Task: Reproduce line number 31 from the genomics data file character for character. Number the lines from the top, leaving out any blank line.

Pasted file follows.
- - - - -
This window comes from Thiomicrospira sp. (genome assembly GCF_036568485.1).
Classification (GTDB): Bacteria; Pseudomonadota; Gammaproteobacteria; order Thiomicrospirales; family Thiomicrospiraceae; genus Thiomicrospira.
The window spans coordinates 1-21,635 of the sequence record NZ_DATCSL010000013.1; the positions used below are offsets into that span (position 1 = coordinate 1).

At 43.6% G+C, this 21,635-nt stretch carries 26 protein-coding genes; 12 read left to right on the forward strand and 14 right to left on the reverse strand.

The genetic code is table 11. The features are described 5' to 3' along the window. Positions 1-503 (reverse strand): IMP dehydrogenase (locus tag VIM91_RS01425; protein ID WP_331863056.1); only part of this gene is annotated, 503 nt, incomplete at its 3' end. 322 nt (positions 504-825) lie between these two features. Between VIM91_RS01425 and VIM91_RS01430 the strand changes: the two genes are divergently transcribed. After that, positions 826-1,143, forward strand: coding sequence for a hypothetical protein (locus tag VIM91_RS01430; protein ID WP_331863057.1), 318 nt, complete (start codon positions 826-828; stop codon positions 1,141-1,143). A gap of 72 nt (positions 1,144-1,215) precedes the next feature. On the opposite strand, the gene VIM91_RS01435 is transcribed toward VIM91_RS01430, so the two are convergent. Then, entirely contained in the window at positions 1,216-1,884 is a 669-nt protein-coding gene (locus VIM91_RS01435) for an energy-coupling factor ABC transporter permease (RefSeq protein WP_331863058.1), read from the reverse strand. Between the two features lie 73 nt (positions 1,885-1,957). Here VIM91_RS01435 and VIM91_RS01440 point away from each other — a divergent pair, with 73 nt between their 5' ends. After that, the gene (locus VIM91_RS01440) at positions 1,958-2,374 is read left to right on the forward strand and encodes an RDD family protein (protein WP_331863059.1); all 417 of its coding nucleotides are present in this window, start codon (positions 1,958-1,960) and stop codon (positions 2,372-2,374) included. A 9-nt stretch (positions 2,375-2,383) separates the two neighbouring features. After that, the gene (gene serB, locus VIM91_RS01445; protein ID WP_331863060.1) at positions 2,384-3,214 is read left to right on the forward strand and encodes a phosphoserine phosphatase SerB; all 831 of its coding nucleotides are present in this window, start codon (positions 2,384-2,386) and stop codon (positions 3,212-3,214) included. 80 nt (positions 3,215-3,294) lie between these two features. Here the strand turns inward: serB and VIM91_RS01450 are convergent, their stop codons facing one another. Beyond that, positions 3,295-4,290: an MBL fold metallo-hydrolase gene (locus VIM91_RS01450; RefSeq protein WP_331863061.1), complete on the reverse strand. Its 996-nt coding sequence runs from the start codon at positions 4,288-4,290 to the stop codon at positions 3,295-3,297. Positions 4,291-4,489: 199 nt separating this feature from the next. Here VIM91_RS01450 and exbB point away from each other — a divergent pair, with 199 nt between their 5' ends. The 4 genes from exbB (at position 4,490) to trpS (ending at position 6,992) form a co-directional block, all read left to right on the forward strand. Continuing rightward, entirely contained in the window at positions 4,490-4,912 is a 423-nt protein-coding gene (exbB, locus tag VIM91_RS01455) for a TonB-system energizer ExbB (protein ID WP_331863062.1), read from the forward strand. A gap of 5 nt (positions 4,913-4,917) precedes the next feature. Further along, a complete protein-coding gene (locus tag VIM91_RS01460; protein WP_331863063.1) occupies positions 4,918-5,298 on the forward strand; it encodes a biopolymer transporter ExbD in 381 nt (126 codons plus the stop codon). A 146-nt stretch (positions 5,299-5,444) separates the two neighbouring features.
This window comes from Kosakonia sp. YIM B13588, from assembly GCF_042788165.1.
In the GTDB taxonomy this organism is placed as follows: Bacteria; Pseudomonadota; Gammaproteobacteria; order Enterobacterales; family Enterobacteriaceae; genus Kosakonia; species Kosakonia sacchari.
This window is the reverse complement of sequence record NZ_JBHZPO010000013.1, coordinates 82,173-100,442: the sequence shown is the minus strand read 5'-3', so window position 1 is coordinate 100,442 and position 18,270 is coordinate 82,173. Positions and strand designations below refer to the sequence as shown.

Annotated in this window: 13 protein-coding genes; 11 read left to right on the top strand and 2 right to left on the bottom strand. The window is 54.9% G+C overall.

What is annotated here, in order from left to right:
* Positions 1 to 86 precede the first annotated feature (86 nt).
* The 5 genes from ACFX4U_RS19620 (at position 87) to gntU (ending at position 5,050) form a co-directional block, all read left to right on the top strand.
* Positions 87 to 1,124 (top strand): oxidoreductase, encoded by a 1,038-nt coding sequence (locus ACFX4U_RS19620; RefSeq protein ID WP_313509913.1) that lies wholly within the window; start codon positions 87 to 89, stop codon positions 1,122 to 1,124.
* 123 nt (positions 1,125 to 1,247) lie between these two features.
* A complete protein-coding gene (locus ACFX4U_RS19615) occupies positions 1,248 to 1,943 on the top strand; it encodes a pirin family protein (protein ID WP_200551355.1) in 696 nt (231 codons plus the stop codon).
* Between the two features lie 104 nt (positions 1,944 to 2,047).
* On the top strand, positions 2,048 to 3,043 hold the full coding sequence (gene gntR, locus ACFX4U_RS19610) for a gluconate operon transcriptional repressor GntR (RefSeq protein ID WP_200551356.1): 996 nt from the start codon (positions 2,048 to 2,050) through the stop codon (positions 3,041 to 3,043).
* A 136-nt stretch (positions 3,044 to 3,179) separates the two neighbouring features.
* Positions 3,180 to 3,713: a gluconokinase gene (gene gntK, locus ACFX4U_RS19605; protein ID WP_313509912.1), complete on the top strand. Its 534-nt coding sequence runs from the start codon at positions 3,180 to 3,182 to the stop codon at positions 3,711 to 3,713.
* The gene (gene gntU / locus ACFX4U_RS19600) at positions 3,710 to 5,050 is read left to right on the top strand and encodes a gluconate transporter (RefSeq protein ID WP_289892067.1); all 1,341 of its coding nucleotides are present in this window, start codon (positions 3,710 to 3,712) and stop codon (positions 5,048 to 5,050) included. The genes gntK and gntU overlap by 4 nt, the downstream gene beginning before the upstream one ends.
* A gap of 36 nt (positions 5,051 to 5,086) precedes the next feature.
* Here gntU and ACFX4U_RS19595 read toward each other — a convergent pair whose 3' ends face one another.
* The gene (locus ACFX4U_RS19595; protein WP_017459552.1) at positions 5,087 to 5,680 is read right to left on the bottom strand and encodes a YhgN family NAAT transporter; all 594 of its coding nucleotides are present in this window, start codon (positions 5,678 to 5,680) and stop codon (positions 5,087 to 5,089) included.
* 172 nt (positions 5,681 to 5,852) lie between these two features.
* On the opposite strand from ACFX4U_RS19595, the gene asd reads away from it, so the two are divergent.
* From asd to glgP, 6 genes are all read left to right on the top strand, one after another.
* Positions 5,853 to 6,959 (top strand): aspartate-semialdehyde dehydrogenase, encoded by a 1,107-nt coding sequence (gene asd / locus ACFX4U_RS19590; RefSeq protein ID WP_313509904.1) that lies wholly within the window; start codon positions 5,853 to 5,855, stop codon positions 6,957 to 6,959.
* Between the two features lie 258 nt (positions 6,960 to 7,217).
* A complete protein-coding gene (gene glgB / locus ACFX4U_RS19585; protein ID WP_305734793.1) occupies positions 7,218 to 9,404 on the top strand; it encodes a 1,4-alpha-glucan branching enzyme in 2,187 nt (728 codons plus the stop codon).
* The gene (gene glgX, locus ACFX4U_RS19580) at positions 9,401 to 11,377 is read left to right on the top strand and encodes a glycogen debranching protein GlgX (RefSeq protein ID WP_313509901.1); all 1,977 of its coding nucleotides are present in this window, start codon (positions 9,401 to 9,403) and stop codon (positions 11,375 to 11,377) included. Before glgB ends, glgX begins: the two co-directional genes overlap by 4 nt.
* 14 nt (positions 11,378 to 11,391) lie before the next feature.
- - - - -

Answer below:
* 14 nt (positions 11,378 to 11,391) lie before the next feature.